“‘You may speak in tongues for your own comfort, but I lay this down for a rule, that if anything is taught by the gift of tongues, it is not to be received for doctrine’ (Teachings of the Prophet Joseph Smith, sel. Joseph Fielding Smith , 229).
“‘Speak not in the gift of tongues without understanding it, or without interpretation. The devil can speak in tongues’ (Teachings, 162).
“‘The gift of tongues is not … empowered to dictate … the Church. All gifts and endowments given of the Lord to members of his Church are not given to control the Church; but they are under the control and guidance of the Priesthood, and are judged of by it’ (Discourses of Brigham Young, comp. John A. Widtsoe , 343)” (“Gifts of the Spirit,” 14–15).
John Whitmer, one of the Eight Witnesses of the Book of Mormon, had assisted the Prophet Joseph Smith as a scribe during a portion of the Book of Mormon translation and later during the Prophet’s inspired translation of the Bible. John’s duties increased after Oliver Cowdery departed in October 1830 for his mission to the Lamanites. John helped take notes at Church conferences and continued to compile the revelations Joseph Smith had received and copy them into a manuscript record book that would become known as the Book of Commandments and Revelations. In March 1831, the Prophet Joseph Smith appointed John Whitmer to write the history of the Church. John later recounted, “I would rather not do it but observed that the will of the Lord be done, and if he desires it, I desire that he would manifest it through Joseph the Seer” (in The Joseph Smith Papers, Histories, Volume 2: Assigned Histories, 1831–1847, 36). The subsequent revelation to the Prophet affirmed John Whitmer’s calling to “write and keep a regular history” of the Church (D&C 47:1). John accepted the Lord’s will and eventually prepared “a ninety-six-page narrative history that primarily described events from fall 1830 through the mid-1830s” (in The Joseph Smith Papers, Documents, Volume 1: July 1828–June 1831, 285).
The Lord has commanded the Church to keep accurate records (see D&C 21:1; 47:1–3; 72:5–6; 123:1–6; 127:6–9; 128:4–9). Today, keeping and preserving records is a high priority in the Church. In 2009 the Church dedicated a new Church History Library for the purpose of preserving manuscripts, books, Church records, photographs, oral histories, patriarchal blessings, architectural drawings, pamphlets, newspapers, periodicals, maps, microfilm, and audiovisual materials. Elder Marlin K. Jensen of the Seventy explained why the efforts to preserve Church history continue:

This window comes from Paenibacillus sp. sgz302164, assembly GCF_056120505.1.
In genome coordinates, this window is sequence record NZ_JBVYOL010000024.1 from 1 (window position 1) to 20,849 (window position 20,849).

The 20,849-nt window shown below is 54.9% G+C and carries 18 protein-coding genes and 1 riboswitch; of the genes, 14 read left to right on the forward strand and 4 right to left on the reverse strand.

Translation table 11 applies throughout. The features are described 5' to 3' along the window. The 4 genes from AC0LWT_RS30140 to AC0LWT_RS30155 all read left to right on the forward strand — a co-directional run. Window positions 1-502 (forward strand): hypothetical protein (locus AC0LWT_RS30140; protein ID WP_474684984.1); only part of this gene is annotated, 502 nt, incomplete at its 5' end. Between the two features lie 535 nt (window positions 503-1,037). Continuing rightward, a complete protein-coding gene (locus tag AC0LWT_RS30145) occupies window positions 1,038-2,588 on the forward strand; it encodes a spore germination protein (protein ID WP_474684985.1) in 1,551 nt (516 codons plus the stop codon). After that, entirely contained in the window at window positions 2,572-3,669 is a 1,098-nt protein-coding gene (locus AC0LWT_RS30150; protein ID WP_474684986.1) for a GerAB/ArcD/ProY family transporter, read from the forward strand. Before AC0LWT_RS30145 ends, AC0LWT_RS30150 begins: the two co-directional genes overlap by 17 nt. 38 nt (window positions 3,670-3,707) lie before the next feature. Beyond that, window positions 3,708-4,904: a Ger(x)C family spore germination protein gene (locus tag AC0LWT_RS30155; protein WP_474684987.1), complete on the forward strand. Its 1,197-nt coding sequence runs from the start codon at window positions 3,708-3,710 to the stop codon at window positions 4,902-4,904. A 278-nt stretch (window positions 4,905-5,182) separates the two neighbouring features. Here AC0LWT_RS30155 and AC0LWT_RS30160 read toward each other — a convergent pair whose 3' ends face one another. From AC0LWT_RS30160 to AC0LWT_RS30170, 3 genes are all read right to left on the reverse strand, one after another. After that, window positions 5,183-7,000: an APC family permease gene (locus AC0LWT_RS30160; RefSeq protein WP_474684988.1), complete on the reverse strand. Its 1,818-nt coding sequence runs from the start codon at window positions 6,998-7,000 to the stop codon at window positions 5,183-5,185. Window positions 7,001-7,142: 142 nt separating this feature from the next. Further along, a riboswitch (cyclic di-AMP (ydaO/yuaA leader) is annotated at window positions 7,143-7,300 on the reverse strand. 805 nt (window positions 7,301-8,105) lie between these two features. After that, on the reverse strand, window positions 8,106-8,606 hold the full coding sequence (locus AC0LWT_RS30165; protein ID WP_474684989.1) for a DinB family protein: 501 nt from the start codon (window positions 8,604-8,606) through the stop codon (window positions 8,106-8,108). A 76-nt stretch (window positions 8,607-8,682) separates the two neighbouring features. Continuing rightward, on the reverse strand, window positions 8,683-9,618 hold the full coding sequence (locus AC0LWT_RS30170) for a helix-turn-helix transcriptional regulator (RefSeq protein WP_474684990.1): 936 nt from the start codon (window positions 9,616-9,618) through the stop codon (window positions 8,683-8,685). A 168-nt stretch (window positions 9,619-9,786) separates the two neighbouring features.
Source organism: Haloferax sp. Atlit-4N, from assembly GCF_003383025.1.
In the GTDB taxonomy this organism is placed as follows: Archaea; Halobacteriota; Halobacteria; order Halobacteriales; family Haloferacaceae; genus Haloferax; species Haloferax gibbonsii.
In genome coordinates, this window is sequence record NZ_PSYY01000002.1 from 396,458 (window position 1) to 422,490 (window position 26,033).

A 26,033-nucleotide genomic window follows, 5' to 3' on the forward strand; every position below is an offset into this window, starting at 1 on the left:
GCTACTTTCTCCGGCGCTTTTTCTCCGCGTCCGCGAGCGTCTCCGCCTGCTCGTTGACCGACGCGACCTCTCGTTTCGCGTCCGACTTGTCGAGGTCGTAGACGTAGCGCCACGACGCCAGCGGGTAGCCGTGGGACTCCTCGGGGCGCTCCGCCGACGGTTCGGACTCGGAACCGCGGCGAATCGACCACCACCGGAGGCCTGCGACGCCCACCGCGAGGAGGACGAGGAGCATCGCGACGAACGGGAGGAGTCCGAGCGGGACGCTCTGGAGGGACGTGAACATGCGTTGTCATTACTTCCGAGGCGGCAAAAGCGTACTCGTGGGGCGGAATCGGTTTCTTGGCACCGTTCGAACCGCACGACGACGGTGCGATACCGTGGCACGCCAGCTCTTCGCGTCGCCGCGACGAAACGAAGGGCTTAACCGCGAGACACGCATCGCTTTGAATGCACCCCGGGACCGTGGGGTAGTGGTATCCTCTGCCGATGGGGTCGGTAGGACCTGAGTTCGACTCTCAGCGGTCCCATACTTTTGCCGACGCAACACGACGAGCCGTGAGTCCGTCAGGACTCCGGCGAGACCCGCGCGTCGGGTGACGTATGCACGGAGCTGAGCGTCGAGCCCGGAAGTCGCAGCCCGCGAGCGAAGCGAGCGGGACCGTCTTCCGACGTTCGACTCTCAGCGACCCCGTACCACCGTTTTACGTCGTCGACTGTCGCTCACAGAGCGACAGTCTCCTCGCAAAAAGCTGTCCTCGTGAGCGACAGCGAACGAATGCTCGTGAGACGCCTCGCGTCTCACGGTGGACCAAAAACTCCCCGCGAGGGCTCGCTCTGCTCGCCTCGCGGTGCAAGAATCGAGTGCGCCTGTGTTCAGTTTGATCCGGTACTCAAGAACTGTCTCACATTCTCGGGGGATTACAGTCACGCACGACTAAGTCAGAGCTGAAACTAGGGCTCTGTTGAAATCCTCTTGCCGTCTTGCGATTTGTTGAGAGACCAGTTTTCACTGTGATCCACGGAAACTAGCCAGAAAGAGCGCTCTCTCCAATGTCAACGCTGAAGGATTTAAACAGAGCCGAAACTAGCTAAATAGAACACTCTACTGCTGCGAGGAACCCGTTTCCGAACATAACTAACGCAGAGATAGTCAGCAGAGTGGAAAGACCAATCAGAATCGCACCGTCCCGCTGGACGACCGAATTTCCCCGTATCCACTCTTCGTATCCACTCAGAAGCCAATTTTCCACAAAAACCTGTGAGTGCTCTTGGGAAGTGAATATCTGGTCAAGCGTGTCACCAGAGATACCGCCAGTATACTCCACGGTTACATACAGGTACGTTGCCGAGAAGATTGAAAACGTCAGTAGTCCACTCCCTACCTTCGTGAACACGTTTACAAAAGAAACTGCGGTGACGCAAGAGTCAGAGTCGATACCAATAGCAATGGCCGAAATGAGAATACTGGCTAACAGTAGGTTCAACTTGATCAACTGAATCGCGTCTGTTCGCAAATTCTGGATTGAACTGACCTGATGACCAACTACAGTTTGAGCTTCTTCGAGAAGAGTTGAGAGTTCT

“The primary purpose of Church history is to help Church members build faith in Jesus Christ and keep their sacred covenants. In fulfilling this purpose, we are guided by three main considerations:
“First, we seek to bear witness of and defend the foundational truths of the Restoration.
“Second, we desire to help Church members remember the great things God has done for His children.
“Third, we have a scriptural charge to help preserve the revealed order of the kingdom of God. This includes the revelations, documents, procedures, processes, and patterns that provide order and continuity for the exercising of priesthood keys, the proper functioning of priesthood quorums, the performance of ordinances, and so on—those things that are essential to salvation” (“There Shall Be a Record Kept among You,” Ensign, Dec. 2007, 28–29).
Edward Partridge had been called by revelation to be the Church’s first bishop and was given the responsibility “to administer to the poor and the needy” (D&C 42:34; see also D&C 41:9). Anticipating the arrival of Saints emigrating from New York to Ohio, Bishop Partridge was “anxious to know something” about how to prepare to meet their needs (John Whitmer, in The Joseph Smith Papers, Histories, Volume 2: Assigned Histories, 1831–1847, 35). Questions also arose regarding where the city of Zion was to be established. New Church members wondered whether they should plan to stay in Ohio permanently or prepare to move again to wherever Zion would be located. For these reasons the Prophet Joseph Smith sought the Lord’s direction and consequently received the revelation recorded in Doctrine and Covenants 48.
The Lord counseled the Saints in Kirtland to use their means to help new converts who would be arriving in Ohio. This instruction gave Church members an opportunity to practice the principles of consecration outlined in previous revelations (see D&C 38:24–25, 35; 41:5; 42:30). President Thomas S. Monson shared an experience that illustrates how we can help those in need today:
“On a cold winter’s night in 1951, there was a knock at my door. A German brother from Ogden, Utah, announced himself and said, ‘Are you Bishop Monson?’ I answered in the affirmative. He began to weep and said, ‘My brother, his wife, and family are coming here from Germany. They are going to live in your ward. Will you come with us to see the apartment we have rented for them?’
“On the way to the apartment, he told me he had not seen his brother for many years. Through the holocaust of World War II, his brother had been faithful to the Church, once serving as a branch president before the war took him to the Russian front.
“I observed the apartment. It was cold and dreary. The paint was peeling, the wallpaper soiled, the cupboards empty. A forty-watt bulb, suspended from the living room ceiling, revealed a linoleum floor covering with a large hole in the center. I was heartsick. I thought, ‘What a dismal welcome for a family which has endured so much.’ …